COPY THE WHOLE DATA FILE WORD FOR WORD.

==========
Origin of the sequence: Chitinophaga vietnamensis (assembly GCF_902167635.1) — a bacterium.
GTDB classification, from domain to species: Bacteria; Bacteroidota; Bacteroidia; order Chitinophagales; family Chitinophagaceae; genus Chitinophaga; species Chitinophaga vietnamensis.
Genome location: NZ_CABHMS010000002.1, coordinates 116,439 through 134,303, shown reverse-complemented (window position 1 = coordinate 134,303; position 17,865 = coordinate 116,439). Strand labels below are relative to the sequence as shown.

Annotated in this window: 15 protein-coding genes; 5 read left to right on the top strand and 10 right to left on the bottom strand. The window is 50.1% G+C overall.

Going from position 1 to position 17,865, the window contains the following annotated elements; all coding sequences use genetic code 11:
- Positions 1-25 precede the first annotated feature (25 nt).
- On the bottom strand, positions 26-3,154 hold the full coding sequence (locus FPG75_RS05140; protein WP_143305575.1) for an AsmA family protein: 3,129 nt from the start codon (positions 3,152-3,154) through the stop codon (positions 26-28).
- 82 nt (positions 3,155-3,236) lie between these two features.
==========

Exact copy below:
Origin of the sequence: Chitinophaga vietnamensis (assembly GCF_902167635.1) — a bacterium.
GTDB classification, from domain to species: Bacteria; Bacteroidota; Bacteroidia; order Chitinophagales; family Chitinophagaceae; genus Chitinophaga; species Chitinophaga vietnamensis.
Genome location: NZ_CABHMS010000002.1, coordinates 116,439 through 134,303, shown reverse-complemented (window position 1 = coordinate 134,303; position 17,865 = coordinate 116,439). Strand labels below are relative to the sequence as shown.

Annotated in this window: 15 protein-coding genes; 5 read left to right on the top strand and 10 right to left on the bottom strand. The window is 50.1% G+C overall.

Going from position 1 to position 17,865, the window contains the following annotated elements; all coding sequences use genetic code 11:
- Positions 1-25 precede the first annotated feature (25 nt).
- On the bottom strand, positions 26-3,154 hold the full coding sequence (locus FPG75_RS05140; protein WP_143305575.1) for an AsmA family protein: 3,129 nt from the start codon (positions 3,152-3,154) through the stop codon (positions 26-28).
- 82 nt (positions 3,155-3,236) lie between these two features.